Cody Hamilton said he mother, Lisa Hamilton, is a special education teacher. He said he is proud of the time his mother dedicates to her job and students, often working until late at night to prepare her lessons. He said the teachers didn’t come to Monday night’s meeting just to save their paychecks.
“They’re here because they care for the kids,” he said. “I think it’s horrible that you’d think about cutting jobs.”
Supervisors Chairman Joe Sheffey said developing this year’s budget is going to be a “very difficult task.”
He said he thinks the board has historically done the best it can to fund the school system.
“We’ve gone to Richmond and voiced the same concerns you’ve voiced here tonight,” he said. “I’m sorry to say, but it seems the ones in Richmond don’t want to hear what we have to say.”
Sheffey said the board, just as the teachers, are concerned about the state issuing mandates for SOL testing and other reporting that it will not fund.
“We hear your concerns,” he told the crowd. “This is a very difficult time and difficult task we have to do.”
Sheffey urged the teachers to contact their state legislators and voice their concerns.
County Administrator Peter Huber agreed. He said he understands that 30,000 teachers are in jeopardy of losing their jobs statewide due to state cuts.
“If there were 30,000 teachers in Richmond, it might make a difference,” he said. “You’re a little bit in the wrong place.”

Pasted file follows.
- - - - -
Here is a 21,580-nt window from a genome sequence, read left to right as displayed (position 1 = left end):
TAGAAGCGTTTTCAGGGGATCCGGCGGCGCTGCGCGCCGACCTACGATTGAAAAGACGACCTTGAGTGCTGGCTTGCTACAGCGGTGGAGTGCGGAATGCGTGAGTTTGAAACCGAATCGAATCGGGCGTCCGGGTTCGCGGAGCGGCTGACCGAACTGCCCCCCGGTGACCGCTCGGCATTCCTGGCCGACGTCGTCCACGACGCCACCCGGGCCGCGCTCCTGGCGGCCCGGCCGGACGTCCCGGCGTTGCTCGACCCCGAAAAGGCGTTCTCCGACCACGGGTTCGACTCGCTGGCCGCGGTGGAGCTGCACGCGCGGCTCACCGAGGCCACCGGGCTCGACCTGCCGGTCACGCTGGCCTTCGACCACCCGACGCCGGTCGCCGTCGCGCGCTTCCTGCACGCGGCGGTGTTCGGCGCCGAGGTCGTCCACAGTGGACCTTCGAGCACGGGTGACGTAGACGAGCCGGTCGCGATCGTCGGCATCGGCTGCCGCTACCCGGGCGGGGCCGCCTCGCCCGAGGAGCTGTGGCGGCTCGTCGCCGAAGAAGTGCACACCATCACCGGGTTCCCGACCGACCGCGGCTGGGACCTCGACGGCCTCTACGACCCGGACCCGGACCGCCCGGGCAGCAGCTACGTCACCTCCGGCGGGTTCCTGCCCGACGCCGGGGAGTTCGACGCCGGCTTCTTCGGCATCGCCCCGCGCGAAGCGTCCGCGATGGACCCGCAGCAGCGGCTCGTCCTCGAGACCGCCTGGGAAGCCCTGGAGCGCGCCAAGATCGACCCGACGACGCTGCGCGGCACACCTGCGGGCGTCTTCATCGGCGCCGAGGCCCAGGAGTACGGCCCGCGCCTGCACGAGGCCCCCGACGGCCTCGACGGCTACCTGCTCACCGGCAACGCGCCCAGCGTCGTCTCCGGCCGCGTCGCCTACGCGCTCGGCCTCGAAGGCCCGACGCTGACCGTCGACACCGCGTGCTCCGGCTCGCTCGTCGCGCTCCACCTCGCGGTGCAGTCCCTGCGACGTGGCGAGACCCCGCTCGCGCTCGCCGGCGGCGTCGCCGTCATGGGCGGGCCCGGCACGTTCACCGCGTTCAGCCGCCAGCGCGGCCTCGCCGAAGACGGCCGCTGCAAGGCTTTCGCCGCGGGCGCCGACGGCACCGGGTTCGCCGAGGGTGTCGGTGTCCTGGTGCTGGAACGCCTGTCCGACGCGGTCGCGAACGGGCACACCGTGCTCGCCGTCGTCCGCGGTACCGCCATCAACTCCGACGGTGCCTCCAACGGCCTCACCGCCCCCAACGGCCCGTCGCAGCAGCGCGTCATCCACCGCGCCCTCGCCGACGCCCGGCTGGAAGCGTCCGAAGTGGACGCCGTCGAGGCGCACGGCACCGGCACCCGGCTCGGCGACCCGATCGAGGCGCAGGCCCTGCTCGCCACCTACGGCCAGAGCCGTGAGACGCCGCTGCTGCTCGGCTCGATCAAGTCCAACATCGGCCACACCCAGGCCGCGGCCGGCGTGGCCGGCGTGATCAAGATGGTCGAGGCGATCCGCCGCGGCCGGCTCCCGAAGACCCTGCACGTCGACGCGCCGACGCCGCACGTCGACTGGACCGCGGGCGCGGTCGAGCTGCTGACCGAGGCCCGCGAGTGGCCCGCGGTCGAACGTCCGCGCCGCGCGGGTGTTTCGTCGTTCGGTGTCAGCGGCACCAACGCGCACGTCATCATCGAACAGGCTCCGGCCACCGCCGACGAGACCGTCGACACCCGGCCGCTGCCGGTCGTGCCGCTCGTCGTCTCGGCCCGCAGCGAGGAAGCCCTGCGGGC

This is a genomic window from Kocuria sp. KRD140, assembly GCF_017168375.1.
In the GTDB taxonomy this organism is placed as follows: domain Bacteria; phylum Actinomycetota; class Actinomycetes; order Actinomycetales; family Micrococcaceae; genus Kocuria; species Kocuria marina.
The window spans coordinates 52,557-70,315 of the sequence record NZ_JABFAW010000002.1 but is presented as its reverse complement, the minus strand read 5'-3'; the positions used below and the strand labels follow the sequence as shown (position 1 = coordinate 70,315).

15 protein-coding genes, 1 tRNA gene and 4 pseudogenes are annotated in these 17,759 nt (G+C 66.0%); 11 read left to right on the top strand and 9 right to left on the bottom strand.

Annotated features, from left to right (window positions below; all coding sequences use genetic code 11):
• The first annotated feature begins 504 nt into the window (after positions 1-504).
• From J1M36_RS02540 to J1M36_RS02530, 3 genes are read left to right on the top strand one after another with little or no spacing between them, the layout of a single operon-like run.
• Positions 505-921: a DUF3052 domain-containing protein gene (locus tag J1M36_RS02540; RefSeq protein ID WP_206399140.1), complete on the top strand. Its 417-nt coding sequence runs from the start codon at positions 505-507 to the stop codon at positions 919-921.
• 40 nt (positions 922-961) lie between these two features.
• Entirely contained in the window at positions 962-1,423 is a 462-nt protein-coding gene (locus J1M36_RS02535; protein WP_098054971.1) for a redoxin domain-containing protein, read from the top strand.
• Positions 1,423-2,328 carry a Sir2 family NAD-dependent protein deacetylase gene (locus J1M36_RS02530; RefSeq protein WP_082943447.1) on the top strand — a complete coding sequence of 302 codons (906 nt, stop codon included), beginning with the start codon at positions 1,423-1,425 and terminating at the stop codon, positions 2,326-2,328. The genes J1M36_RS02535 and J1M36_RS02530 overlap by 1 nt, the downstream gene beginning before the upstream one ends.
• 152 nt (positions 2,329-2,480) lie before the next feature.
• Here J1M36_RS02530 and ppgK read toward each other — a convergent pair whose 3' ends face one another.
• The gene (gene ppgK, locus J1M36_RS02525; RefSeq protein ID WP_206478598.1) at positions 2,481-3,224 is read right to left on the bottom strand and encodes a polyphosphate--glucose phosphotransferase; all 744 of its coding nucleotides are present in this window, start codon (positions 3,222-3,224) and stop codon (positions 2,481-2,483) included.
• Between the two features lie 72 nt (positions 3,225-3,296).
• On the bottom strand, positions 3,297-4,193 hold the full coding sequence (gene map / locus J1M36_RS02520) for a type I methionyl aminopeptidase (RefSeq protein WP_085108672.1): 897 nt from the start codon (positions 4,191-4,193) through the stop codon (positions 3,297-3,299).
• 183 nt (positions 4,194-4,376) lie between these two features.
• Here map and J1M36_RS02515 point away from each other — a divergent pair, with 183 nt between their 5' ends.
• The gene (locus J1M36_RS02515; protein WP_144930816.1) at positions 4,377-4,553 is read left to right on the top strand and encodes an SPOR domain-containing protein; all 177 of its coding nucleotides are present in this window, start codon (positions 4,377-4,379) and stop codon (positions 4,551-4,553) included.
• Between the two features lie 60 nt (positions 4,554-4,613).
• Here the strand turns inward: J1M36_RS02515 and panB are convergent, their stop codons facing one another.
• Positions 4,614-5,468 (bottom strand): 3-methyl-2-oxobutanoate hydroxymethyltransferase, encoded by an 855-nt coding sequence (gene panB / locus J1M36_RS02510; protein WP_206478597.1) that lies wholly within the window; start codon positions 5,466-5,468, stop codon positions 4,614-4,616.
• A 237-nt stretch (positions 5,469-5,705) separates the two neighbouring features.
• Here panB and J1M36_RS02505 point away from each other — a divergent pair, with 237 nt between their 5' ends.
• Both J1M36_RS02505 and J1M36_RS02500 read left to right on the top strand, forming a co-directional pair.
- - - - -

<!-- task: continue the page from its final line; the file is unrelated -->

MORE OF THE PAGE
He said the teachers need to either ask the state to reduce funding cuts or give counties more taxing options. He noted that, at present, it would take a 33 percent increase in the county real estate tax rate just to make up the $3.9 million shortfall in the school system’s operating budget. That doesn’t cover another million dollars in reduced capital funding.
If the personal property tax was increased to make up for the lost funding, Huber said a 91 percent increase would be necessary.
He said the scale of the shortfall is of such magnitude that it is “disheartening.”
County Attorney Tom McCarthy suggested the teachers “fire off” letters to Gov. Bob McDonnell. He said flooding the new governor’s office could make a difference in state cuts.
Ingles District Supervisor Ranny Akers said he sees cuts in education as an economic loss for the county. Nonetheless, he said, the county has few methods of funding its needs. Of the state, he added, “they’re going to send us the bills they can’t pay, but we can’t pay them either.”